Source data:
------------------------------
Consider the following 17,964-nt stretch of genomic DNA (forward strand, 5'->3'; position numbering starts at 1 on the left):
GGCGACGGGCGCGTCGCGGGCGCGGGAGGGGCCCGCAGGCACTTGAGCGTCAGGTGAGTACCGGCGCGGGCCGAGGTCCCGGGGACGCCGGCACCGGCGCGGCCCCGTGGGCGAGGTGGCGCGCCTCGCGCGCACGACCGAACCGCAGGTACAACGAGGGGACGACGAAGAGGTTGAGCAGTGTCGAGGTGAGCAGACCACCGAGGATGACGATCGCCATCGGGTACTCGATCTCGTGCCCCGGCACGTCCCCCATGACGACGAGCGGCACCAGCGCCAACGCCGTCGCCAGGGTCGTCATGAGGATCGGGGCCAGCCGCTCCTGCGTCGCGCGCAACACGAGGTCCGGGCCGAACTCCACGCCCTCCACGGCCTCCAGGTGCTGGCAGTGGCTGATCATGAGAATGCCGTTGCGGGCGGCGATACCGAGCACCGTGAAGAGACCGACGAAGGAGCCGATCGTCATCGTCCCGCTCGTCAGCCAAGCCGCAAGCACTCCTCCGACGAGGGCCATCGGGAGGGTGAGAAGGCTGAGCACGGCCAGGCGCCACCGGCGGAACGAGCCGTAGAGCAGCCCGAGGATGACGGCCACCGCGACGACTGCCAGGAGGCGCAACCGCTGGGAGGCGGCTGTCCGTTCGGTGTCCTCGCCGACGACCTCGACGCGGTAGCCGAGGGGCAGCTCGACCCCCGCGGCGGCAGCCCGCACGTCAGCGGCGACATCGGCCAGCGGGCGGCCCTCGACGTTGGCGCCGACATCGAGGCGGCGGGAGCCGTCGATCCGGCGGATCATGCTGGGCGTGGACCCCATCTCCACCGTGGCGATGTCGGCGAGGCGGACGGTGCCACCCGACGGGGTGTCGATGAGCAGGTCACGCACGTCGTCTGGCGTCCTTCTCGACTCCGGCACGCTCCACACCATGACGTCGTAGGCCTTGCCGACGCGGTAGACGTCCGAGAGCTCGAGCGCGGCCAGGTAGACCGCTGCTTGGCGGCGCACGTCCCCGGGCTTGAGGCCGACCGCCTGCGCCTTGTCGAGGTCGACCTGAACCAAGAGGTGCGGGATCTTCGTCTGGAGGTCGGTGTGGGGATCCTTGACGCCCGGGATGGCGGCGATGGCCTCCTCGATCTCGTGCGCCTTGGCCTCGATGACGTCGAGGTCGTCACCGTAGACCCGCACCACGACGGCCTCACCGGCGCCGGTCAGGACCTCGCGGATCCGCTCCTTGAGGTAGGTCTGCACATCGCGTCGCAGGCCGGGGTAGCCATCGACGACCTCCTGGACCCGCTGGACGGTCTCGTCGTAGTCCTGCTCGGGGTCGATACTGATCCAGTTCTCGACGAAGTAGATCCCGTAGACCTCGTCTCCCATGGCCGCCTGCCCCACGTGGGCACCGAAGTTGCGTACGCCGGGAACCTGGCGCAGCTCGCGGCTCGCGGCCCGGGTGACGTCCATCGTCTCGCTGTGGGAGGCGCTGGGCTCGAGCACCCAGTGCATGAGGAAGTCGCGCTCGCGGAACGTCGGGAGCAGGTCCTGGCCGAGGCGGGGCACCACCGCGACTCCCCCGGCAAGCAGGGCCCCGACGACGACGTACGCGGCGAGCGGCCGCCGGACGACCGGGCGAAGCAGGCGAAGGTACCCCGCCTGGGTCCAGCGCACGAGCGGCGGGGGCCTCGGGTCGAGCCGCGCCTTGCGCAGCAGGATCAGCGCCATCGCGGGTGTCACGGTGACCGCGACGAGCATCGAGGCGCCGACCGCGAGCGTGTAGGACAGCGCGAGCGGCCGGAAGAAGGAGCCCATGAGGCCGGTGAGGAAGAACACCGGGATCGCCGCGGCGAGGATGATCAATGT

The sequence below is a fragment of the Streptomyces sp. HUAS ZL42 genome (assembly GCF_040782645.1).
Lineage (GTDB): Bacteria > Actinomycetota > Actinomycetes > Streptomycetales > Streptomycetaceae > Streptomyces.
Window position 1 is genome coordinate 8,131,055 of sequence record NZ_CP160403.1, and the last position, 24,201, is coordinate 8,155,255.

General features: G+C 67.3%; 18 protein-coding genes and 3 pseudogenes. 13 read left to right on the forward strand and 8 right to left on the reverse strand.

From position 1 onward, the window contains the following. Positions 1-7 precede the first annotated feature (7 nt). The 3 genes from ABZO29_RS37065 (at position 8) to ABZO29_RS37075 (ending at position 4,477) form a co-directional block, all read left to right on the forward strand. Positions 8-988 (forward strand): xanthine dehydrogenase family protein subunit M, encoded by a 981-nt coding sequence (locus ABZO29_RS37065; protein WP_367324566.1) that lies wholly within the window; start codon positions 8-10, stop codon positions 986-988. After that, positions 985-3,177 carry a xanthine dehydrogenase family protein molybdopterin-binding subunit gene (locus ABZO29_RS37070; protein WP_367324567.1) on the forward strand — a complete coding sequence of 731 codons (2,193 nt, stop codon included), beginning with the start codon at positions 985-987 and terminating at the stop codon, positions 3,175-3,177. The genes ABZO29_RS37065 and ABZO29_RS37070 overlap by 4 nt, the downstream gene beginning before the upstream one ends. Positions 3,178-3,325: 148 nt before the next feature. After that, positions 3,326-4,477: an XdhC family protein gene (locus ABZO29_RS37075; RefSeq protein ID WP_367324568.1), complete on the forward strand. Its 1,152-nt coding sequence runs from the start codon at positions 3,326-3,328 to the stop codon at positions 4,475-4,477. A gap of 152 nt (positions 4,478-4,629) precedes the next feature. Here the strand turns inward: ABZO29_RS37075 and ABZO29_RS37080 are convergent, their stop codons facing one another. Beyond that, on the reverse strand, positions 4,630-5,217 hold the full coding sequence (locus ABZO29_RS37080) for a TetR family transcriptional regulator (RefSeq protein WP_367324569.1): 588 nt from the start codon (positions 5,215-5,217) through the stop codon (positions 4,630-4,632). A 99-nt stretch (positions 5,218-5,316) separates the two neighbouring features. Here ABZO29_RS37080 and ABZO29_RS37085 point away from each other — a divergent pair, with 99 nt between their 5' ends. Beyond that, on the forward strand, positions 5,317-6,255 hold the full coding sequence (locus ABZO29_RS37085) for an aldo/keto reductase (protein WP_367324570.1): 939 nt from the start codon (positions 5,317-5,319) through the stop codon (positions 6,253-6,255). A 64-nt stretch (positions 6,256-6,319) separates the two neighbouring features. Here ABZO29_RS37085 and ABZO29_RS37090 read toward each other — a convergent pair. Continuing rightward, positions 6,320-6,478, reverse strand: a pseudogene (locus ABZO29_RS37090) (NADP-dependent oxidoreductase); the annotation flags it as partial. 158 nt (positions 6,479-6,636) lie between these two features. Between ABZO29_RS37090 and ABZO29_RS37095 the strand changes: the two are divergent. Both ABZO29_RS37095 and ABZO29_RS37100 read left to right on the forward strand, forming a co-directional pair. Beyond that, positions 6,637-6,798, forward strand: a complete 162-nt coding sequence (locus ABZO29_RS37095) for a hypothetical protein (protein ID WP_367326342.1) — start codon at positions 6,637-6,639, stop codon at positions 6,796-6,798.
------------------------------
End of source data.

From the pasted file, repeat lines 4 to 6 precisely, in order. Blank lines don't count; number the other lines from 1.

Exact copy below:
Lineage (GTDB): Bacteria > Actinomycetota > Actinomycetes > Streptomycetales > Streptomycetaceae > Streptomyces.
Window position 1 is genome coordinate 8,131,055 of sequence record NZ_CP160403.1, and the last position, 24,201, is coordinate 8,155,255.

General features: G+C 67.3%; 18 protein-coding genes and 3 pseudogenes. 13 read left to right on the forward strand and 8 right to left on the reverse strand.